If you think you don’t like sci-fi, think again, this is a superb and thoughtful, complex film that uses aliens as a metaphor for immigrants and explores communication, both interplanetary and intra-planetary, as well as human grief and its effects, and is described as a ‘poetic vision’ by Mark Kermode. It was one of the nine films nominated for an Oscar as Best Film and won a technical award for sound editing but, unaccountably, Amy Adams was not nominated. However, she was nominated for both a Golden Globe and BAFTA.
When mysterious spacecraft touch down across the globe, an elite team, lead by expert linguist Louise Banks (Amy Adams) are brought together to investigate. As mankind teeters on the verge of global war, Banks and the team race against time for answers and to find them, she will take a chance that could threaten her life, and quite possibly humanity.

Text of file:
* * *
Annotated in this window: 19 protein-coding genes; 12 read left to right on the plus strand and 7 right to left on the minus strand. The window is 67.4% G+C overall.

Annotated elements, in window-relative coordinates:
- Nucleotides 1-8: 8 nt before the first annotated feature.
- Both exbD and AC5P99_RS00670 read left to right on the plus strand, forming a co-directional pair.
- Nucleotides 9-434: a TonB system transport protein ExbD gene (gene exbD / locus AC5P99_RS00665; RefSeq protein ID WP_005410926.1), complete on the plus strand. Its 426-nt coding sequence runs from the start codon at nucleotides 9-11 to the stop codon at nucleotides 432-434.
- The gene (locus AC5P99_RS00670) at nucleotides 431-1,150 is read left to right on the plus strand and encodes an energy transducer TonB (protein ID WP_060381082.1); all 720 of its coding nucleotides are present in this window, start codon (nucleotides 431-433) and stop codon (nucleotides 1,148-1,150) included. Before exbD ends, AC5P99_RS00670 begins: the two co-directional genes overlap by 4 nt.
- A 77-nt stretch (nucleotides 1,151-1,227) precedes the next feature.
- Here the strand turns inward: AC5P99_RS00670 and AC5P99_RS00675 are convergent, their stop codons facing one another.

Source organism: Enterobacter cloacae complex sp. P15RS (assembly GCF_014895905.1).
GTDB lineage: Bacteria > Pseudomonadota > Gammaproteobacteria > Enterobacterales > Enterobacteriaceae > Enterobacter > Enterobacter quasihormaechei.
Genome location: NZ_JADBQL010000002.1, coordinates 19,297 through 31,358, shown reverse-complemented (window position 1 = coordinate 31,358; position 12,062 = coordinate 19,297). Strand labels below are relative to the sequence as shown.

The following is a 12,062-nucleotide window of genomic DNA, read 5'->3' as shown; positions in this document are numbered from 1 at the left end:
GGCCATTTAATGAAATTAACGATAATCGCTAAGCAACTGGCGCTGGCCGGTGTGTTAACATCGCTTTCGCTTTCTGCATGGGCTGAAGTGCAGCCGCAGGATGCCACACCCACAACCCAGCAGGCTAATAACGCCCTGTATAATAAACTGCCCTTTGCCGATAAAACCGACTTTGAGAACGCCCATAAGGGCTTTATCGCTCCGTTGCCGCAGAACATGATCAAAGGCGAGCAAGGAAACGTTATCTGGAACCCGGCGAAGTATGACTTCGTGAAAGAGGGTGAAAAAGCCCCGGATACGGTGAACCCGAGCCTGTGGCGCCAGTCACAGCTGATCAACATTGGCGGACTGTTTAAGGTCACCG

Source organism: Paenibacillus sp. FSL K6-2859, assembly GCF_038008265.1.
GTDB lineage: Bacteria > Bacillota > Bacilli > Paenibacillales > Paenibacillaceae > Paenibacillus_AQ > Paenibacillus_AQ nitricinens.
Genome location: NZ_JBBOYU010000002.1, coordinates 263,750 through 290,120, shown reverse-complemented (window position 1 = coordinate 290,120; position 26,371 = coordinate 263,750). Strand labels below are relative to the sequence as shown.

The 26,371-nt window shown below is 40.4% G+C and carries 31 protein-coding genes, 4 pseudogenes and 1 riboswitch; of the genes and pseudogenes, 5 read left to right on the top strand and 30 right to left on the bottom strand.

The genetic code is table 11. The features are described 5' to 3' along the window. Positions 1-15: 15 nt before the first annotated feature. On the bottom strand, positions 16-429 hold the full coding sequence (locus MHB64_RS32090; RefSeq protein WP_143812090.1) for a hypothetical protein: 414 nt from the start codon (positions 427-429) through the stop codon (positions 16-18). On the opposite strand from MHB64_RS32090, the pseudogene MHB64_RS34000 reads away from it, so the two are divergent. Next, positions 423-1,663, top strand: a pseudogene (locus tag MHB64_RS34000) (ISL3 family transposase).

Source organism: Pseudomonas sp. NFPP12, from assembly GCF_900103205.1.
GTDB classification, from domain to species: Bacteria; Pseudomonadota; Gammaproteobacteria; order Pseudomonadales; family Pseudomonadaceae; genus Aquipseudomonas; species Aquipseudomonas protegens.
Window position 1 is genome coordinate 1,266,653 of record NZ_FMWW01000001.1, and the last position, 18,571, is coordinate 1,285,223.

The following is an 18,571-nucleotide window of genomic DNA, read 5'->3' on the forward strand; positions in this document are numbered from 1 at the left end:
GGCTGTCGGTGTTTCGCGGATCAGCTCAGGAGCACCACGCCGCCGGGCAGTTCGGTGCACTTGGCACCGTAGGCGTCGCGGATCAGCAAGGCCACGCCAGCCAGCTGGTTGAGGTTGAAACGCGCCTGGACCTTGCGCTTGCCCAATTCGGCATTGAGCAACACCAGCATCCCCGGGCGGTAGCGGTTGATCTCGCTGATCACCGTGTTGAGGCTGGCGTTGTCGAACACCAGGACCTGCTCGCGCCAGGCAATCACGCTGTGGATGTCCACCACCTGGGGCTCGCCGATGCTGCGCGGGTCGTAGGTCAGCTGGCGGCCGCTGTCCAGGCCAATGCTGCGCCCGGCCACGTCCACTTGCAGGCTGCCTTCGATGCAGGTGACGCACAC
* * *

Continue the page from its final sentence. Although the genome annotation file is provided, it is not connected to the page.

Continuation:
Adams is one of the best actresses Hollywood has, though few who first felt the glow of her full-beam charisma in Enchanted or The Muppets could have foreseen the supreme subtlety and screwed-down focus of her work here. Villeneuve’s superb cinematographer, Bradford Young (Selma, A Most Violent Year), lingers on Adams’ face, because Arrival is a film that values the human reaction to something eerie or wondrous as much as the eeriness or wondrousness itself. The film was shot in the summer of 2015, but its depiction of a world unwilling to communicate, and conception of communication itself as something that can be withheld, like trade sanctions, feels presciently relevant.
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Venue: William Loveless Hall